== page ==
Thrives current progression system/learning curve is flawed. Heres why:
You first start the game as a simple hex of cytoplasm floating around to find compounds to replicate. this is simple and easy to understand. Once you enter the cell editor however, things begin to get much more complicated. The player is graced with the ability to add almost any part they desire. (with the obvious exclusion of organelles) This grants the player the ability to make mistakes and learn from them. it would undoubtedly teach the player that cell gluttony (Using all parts and becoming an intense generalist) is bad and will result in you getting punished, whereas specialization is good and will result in you getting rewarded. as much as i love this whole trial and error gist, there is a clear issue with it. the learning curve of the whole editor is far too steep. and this isnt an issue with the player, but rather the way the game currently fails to communicates certain ideas to the player.
ive seen a few casual youtubers play thrive, and one thing i immediately see is them placing thykaloids onto their cell, despite the fact that they literally live nearby hydrothermal vents at the bottom of the sea where no light is able to penetrate through. why is this? is it because these people are incompetent idiots? no. its because the game currently fails to communicate the idea that there is no light in the hydrothermal vent region. sure the little patch tab shows us the environmental stats a certain region has, but players arent willing to read through statistics, they would rather play the game. this problem already has a solution that im pretty sure the developers are working on. adding darkness to the game! theres even some concept art that shows how bioluminscence can be used as a sort of cellular flashlight allowing the player to see a greater range of things, do you think anyone will place thykaloids once they not only see darkness, but also read the description of a thykaloid which states it works in sunlight? more subtle cues need to be implemented. the trial and error part of the game should come last rather than first.
The concept art of darkness i was talking about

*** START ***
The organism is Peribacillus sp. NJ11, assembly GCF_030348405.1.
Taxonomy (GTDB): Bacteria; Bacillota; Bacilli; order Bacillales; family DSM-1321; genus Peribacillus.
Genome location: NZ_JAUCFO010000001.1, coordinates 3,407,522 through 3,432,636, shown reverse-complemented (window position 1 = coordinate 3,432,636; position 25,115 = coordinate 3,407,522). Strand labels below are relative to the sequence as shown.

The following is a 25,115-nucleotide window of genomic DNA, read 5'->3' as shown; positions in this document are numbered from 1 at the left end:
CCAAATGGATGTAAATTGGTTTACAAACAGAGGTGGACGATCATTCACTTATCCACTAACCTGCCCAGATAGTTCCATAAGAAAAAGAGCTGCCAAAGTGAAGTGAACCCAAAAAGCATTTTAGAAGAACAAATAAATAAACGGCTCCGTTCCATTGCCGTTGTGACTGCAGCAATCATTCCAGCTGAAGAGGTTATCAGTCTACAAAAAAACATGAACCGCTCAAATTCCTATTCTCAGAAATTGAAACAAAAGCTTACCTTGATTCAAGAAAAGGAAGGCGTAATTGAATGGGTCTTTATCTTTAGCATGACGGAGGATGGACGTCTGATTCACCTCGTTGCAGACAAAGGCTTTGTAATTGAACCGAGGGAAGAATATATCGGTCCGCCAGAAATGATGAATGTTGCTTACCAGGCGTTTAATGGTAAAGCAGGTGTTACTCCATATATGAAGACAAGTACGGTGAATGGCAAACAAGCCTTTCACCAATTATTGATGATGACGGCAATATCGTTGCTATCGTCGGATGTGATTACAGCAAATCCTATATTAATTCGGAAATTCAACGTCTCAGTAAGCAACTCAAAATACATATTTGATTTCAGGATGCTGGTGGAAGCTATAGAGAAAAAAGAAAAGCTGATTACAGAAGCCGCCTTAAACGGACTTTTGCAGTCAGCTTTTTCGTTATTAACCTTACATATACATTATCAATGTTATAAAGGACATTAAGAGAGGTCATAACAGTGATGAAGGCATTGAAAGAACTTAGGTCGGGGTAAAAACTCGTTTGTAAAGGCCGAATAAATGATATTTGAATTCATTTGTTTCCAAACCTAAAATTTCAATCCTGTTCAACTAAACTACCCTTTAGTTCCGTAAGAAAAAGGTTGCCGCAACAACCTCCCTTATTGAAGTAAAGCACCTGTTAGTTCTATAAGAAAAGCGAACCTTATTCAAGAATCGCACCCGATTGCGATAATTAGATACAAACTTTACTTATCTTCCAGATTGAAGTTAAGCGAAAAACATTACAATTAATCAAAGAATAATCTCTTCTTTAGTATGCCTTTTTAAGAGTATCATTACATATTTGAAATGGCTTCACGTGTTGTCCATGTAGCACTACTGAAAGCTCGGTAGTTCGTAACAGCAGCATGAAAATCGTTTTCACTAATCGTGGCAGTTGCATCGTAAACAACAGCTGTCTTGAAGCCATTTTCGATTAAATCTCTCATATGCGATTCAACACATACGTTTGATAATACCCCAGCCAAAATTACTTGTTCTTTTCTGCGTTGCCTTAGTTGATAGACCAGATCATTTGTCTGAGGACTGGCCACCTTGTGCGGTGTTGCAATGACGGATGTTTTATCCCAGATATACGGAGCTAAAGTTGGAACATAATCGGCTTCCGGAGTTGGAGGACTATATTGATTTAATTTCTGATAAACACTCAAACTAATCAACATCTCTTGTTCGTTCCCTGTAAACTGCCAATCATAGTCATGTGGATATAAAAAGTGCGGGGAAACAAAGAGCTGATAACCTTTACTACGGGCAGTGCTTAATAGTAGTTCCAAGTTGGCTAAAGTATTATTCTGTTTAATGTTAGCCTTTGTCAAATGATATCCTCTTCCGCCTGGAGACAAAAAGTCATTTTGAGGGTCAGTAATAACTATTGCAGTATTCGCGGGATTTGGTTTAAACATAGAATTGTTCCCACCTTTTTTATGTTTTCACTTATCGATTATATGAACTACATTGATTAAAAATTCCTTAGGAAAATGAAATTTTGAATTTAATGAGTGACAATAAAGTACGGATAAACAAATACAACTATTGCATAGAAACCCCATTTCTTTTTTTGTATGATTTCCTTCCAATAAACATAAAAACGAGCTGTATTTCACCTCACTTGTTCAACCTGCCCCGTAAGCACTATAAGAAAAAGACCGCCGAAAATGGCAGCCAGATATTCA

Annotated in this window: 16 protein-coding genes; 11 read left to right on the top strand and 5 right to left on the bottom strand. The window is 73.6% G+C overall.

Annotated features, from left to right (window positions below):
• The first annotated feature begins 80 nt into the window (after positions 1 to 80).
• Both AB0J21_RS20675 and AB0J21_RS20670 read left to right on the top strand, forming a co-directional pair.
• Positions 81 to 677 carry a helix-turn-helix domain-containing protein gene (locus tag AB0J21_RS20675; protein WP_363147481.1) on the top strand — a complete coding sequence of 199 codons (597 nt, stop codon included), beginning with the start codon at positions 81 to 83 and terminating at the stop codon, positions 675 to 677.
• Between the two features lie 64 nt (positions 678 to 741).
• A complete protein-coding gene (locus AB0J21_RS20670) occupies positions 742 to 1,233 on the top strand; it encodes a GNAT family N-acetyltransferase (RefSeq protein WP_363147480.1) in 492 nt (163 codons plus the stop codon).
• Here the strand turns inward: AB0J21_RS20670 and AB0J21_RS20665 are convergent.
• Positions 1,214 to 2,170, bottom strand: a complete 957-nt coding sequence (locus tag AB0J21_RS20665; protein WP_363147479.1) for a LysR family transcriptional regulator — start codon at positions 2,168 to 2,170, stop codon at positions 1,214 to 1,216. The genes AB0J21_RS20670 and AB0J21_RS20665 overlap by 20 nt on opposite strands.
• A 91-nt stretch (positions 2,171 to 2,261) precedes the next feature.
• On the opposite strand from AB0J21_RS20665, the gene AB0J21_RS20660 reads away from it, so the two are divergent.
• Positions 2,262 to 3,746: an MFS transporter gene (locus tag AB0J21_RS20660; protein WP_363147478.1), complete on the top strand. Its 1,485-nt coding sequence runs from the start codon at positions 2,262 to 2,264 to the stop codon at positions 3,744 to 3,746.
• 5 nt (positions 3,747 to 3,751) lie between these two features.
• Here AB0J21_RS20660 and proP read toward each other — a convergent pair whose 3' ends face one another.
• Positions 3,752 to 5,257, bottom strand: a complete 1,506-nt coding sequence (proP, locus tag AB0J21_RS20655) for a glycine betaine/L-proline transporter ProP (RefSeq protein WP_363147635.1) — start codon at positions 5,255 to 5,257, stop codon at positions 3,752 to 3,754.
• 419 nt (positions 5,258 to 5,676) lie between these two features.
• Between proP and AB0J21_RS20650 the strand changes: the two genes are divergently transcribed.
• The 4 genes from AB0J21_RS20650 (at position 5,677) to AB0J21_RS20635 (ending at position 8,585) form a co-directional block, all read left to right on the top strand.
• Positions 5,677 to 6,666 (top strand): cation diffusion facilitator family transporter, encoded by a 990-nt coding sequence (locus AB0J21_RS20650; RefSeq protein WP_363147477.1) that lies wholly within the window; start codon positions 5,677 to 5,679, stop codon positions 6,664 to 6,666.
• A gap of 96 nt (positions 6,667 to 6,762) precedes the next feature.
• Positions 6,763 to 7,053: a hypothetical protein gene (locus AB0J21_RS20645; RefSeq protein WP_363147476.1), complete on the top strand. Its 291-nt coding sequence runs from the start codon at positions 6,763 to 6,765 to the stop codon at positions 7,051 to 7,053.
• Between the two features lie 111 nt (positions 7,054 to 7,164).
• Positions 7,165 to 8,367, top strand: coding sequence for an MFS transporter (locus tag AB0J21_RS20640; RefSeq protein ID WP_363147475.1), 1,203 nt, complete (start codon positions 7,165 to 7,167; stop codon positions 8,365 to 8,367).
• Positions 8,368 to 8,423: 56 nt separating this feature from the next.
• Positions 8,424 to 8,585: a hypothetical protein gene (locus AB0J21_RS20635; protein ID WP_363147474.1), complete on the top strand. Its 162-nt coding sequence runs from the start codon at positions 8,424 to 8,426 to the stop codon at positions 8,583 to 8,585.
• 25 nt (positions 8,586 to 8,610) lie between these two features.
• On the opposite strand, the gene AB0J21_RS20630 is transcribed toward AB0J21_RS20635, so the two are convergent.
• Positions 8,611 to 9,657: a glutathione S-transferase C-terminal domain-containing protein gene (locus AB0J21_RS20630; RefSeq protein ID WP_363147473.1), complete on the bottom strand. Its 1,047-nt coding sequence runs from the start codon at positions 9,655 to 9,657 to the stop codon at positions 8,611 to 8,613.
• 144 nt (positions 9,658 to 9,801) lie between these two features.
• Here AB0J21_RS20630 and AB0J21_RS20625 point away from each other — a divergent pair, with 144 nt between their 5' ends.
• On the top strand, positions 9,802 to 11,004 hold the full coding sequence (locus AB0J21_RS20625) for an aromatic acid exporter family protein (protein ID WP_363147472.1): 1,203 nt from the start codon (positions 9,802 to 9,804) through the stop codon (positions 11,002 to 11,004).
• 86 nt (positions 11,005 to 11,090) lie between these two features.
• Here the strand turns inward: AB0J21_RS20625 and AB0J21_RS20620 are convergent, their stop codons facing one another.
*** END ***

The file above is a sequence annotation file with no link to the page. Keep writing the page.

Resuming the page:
This whole “show don’t punish the player” mindset would have to be applied to every single part in the cell editor. thykaloids are shown to be useless by showing the player the darkness of the thermal vent region. a similar solution just needs to be applied for every part. I’m not even sure this can be done for some parts though. how is the game supposed to subtly show the player that THERE IS NO OXYGEN HERE TO ENABLE AEROBIC RESPIRATION or THERE IS NO CARBON DIOXIDE TO ALLOW FOR YOU TO UNDERGO PHOTOSYNTHESIS. and this basically promts the creation of a more friendly gui that is easy to mentally and visually digest. i think we can take a look at narotizas concept for ui for a great look at what thrives cell gui will probably look like at the end;
There is also another problem that ive seen be pointed out numerous times. Jumps in the games pacing. isnt it a bit strange how the addition of the nucleus is an instant and abrupt one? once i place a nucleus its almost impossible for me to survive unless i subsist off the rotting corpses of my fellow eukaryotic bretheren who weren’t lucky enough to have more glucose than me. certain parts should be evolved gradually rather than instantly placed in order to allow for a smother transition of difficulty. The game would benefit greatly from passive evolutions. Passive evolutions are not placeable parts, but rather (as their name suggests) passive ‘upgrades.’ which can lead to the unlocking of certain organelles. look at the small minor changes which allowed for the evolution of the nucleus: